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How to face losing loved ones to neurodegenerative disorders

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Morgane Afif  - published on 04/24/24

When loved ones fall ill with cognitive or neurodegenerative disorders, and can't be fully present, we naturally experience feelings of loss and mourning.

When a person suffers from a cognitive or neurodegenerative disorder, there may come a point when they are still with us while not be able to be fully present. They will no longer seem like the person we once knew. In such cases, caregivers will face emotional challenges that are very similar to feelings of mourning.

It’s “a very painful situation,” says Dr. Véronique Lefebvre des Noëttes. She’s a psychiatrist and member of the biomedical ethics research department at the Collège des Bernardins. “The relatives of the patient concerned are forcefully drawn into a period of mourning which is difficult to call by that name. We must mourn a person who is still alive, saying goodbye not only to the loved one but also the life we led until then, the projects we shared with them, and everything that we must rebuild throughout this new situation …”

Młoda kobieta trzyma w dłoniach rękę swojego umierającego w szpitalu ojca

Mourning in anticipation

This long period of disintegration of the relationship can last for many years. Death, when it occurs, “can of course bring a form of relief,” underlines the psychiatrist. “(It) is authentic mourning that is experienced in anticipation (of physical death), and this relief is entirely legitimate. It’s absolutely necessary to relieve caregivers of the guilt surrounding this form of remorse.”

These feelings of mourning can, at least partially, follow the stages described by Elisabeth Kübler-Ross, a pioneering psychiatrist in palliative care. “Anger when the diagnosis is announced, bargaining, depression, and finally, acceptance are all stages that can follow one another in the same day,” says Dr. Lefebvre des Noëttes.

Testimonies

Lina is a woman whose uncle now suffers from cognitive and neurological disorders triggered by long-term alcoholism.  She is experiencing the pain of loss. The disease damaged his hippocampus, which is the part of the brain that deals with cognition, memory, learning and spatial orientation. “It’s irreversible,” she says. “At 73, he was admitted a few months ago to a specialized institution. He has since suffered from dementia and has become completely dependent.” This has led to a long period of mourning for his loved ones, who remember him as a brilliant and very active businessman.

The hardest part was letting go of all our projects.

Similarly, Marie lost her mother a few months ago after a long neurodegenerative disease. It was similar to Alzheimer’s disease but was never diagnosed, and which lasted a little over seven years:

Mom went from having psychological symptoms, like mood swings and aggression, to losing her motor skills almost completely. In her last years, she was in a state of total absence, with a few moments of lucidity during the day, without being able to communicate. I didn’t immediately realize that I was experiencing mourning, even if the shock was very abrupt when I understood that the nature of a neurodegenerative disease meant that everything she was losing would never come back again.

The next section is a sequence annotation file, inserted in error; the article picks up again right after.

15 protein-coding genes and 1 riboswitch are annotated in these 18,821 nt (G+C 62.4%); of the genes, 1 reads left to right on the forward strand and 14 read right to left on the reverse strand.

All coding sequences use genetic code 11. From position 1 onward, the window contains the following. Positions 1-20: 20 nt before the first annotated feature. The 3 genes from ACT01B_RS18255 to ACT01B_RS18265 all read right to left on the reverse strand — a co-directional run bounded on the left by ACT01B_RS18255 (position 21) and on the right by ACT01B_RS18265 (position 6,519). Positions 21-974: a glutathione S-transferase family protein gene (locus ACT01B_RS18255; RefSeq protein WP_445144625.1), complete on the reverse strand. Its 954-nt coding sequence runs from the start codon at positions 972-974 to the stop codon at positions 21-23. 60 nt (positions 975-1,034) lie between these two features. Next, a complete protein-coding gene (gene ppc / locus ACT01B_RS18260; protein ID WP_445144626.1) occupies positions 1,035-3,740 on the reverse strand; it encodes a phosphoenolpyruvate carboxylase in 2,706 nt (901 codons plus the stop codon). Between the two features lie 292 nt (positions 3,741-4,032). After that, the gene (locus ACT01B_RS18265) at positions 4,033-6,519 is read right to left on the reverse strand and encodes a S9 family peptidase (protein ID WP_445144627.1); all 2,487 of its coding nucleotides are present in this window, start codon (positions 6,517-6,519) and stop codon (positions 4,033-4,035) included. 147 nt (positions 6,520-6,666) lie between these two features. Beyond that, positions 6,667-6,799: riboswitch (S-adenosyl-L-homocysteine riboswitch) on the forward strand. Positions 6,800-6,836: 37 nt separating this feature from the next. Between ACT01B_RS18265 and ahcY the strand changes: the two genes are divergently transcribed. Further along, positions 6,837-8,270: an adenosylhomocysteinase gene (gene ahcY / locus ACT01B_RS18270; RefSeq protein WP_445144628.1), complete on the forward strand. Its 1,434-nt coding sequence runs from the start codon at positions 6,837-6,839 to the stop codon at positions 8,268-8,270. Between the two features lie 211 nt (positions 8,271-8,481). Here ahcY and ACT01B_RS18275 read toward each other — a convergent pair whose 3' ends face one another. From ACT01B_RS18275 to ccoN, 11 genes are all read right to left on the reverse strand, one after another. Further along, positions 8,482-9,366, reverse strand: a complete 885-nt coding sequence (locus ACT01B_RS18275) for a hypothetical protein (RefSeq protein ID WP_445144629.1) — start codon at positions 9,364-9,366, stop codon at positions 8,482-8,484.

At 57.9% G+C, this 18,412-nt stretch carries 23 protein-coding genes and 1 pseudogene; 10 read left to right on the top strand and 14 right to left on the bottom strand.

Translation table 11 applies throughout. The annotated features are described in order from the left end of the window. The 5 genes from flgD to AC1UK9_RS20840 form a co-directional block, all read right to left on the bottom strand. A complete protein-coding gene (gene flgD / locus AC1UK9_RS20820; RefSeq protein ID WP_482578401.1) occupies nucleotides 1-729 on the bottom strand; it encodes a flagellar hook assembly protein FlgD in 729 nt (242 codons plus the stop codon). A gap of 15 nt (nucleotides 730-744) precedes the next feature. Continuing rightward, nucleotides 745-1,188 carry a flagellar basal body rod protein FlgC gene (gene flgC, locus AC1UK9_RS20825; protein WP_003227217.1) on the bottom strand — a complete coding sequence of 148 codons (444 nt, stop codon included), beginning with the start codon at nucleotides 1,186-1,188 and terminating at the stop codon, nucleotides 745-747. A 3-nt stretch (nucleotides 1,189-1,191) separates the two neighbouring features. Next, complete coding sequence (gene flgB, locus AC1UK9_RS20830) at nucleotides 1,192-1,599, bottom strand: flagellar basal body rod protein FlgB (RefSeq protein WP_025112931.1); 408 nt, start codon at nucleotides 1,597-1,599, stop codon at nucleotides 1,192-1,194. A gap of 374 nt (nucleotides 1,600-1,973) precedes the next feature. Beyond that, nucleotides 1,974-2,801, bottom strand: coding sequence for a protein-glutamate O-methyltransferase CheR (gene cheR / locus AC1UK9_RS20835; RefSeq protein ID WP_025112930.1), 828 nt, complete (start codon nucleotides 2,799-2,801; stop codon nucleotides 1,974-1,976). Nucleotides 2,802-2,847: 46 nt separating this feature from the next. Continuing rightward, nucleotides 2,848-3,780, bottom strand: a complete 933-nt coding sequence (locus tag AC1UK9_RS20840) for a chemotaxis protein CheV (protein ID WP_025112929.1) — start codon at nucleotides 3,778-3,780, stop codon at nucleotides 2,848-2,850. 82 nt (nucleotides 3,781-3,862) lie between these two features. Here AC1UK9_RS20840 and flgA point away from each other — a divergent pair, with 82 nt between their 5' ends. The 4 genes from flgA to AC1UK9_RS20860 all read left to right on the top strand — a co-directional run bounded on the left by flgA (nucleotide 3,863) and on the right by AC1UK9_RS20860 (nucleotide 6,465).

Moved, Marie remembers these long years of supporting and losing her mother.

The hardest part was letting go of all our projects. My mother was still alive when I got married and when I got pregnant, but mentally she was already gone. She was never the grandmother I wanted for my children, and I was unable to share any of these major stages of my life with her, even while she was still there.

When the diagnosis is your own

If we talk about grief and mourning in relation to those close to a patient, can we ourselves be confronted with it for ourselves, at the announcement of a diagnosis which puts us face to face with our own death or loss of neurological faculties? The psychiatrist replies:

The question arises. This is the case, for example, with Charcot disease, or amyotrophic lateral sclerosis (ALS). The patient, when they are told of the illness that is affecting them, is often quite young, since ALS generally occurs between the ages of 45 and 65. They often revolt immediately in the face of the incredible violence of the patient’s clinical evolution: the body becomes paralyzed, while the mind remains healthy. Only love, then, saves the sick and allows them to regain the taste for living.

woman, doctor, bad news

Alzheimer’s patients are confronted with another phenomenon: anosognosia, “that is to say, a reduced, or absent, awareness of the disorders linked to the disease. The patient, then, doesn’t recognize himself as ill. You should know that contrary to what we think,” underlines Dr Lefebvre des Noëttes, “denial is not necessarily a bad thing: it’s a protection mechanism of the brain, which has a real therapeutic value, although it is involuntary.”

Caregivers need care

The psychiatrist emphasizes that although there tend to be recognizable stages of mourning, there is no right or wrong way to mourn, and for some people it is more intense than for others. “Mourning is a process similar to depression which can lead to the loss of the will to live.” Coping with loss requires time, along with the experience of moving between grief and acceptance, until hopefully we one day realize that we no longer cry at the mere mention of our loved one’s name. 

“It’s imperative that caregivers learn how to get help,” insists Dr. Lefebvre des Noëttes. “They aren’t the only ones who can support their sick loved one: they too must be supported on a psychological, psychiatric and spiritual level.”

Tags:
DeathElderlyHealth and WellnessPsychology
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